Anyway, I probably won't be doing much on the blogging front until after New Years, so have a good one, all of you and try to stay sane. x

Wednesday, 16 December 2009

A post in which it is obvious that I am English

Guess what?



(I'll have you know that these photos were taken at about 11am. It was snowing and really was that dark, has been like this for days. Continued snowing for quite a while as well. Above is the garden. Below, the view from the front door - when I say we live next to a mosque, you can see that we really do live right next door to a mosque... and have grown to love the call to prayer, even at 5am!)

IT SNOWED! And not a light namby pamby dusting of snow either. There's a good foot and a half on the ground and that was from one day of snowing. The forecast for today: Heavy snow. Tomorrow? Heavy snow. Friday? Heavy Snow. That's a whole lot of snow coming our way.
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Being British and therefore not used to snow, I find this fantastically exciting. It looks so pretty! It is proper white fluffy snow, a powder dream for a skier and a snow ball dream for small boys. Although getting ready to go out is a real palaver, what with waterproof trousers, hats, scarves, gloves, snow boots and all, the boys want to spend all afternoon outdoors. So it is snowmen, sledging, snow balls and glowing red cheeks for us all the way. When they tire of that there is always a path that needs clearing or snow to be swept off the car, activities that could have been invented especially for small boys. And there I was thinking what was I going to do with them all winter.
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The Bosnians are not so keen on the snow. They walk around huddled darkly in their coats, hands thrust deep into their pockets, muttering 'zima' (winter) and tsking. They know that snow is a total nightmare in reality. The roads are treacherous, the walkways become ice rinks and it is going to get COLD (max temp forecast for Friday, a balmy -6C). Their kids love it as much as mine do, there were a whole load of them going to nursery on sledges this morning, but the adults know that snow looks pretty for about a whole day before it just becomes a wet, cold misery.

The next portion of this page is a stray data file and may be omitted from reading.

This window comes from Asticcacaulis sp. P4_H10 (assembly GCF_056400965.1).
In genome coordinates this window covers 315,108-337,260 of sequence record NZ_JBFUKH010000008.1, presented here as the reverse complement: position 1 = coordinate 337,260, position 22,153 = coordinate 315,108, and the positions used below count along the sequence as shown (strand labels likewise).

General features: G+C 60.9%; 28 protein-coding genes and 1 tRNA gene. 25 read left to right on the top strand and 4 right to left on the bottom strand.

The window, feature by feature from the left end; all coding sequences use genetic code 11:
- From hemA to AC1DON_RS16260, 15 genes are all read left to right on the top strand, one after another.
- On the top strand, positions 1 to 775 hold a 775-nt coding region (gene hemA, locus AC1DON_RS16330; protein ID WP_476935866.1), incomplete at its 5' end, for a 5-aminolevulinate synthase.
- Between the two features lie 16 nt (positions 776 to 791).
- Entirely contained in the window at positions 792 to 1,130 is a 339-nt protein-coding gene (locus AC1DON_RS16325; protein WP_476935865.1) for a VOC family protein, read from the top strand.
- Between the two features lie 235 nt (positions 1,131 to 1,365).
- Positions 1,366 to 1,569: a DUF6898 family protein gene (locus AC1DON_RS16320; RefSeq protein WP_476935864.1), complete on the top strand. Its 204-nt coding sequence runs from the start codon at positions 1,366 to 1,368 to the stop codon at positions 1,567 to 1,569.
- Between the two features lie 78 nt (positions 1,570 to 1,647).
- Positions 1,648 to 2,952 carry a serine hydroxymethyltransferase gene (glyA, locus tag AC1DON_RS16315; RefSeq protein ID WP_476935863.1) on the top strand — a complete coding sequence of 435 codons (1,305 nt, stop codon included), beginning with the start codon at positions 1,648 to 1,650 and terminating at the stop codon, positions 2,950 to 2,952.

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They know how to deal with it though. There may have been 2 foot or so of snow, but all the buses were out this morning (as opposed to London's efforts in the snow fall last year), every single car has got winter tyres on (by law) and Tuzla, being the city built on salt mines, is never ever going to run out of grit to salt the roads with.
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No doubt, by the end of the week when we are totally snowed in and the boys are bored of being wet and cold, I'll be fed up with it too. But right now, I'm loving it for being so pretty, so Christmassy, so indisputably winter.
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(ps sorry about the lack of gaps between paragraphs, Blogger being a pain and not letting me do it and I've got bored of trying to make it...)

Monday, 14 December 2009

A Dog's Life

During the war here many people couldn't manage to feed their dogs so had to set them free to fend for themselves. This combined with a patchy government strategy for dealing with dogs means that there are a lot of strays around here. Really a lot.

For the past couple of months we've been sort of looking after one of them. Or, more accurately, she sort of attached herself to us, and we couldn't resist her. It's difficult to say what sort of dog she was, bit of German Shepherd certainly, but finer featured and not as big. Either way, she was a real gem of a dog. Calm, even tempered and ever so sweet she played hard with Jess and was calm with the boys. We wormed, ticked and flea-ed her, fed her some proper food and she began to shine. If we went to the shops she would come too, just touching our hands with her nose to let us know that she was there, then she'd wait patiently outside the shop for us to come out before trotting back proudly and beautifully to heel.

She won our confidence over time and I began to trust her. She was allowed to come inside the house in the evenings, but still slept outside. A couple of times we asked if she wanted to get in the car to come for a walk with us, but she didn't fancy that idea much, preferring to do her own thing during the day.

She could get in and out of the garden at will and settled into a routine of heading off to do whatever it is that dogs do in the morning and coming back in the afternoon. Occasionally I'd come across her on the other side of town (having crossed at least 2 major roads to get there). She'd come over to say hello, but again wouldn't want a lift in the car so we'd go our separate ways and she'd come back later that day in time for supper. We tried to block the escape route up, but she would just take it down again, not really wanting to be totally domesticated just yet. In many ways she was living the doggy dream, a house when she wanted it, but also the freedom to do whatever she wanted when she wanted it.

We asked around a bit and the slightly mad, dog obsessed bloke over the road (he of the tendency to put raw bones down the back of his trousers) knew some of her history. He remembered her litter, estimating that she was about 15 months old and had spent her life on the streets. No one owned her or was responsible for her, but he had christened her Belle, so Belle she remained.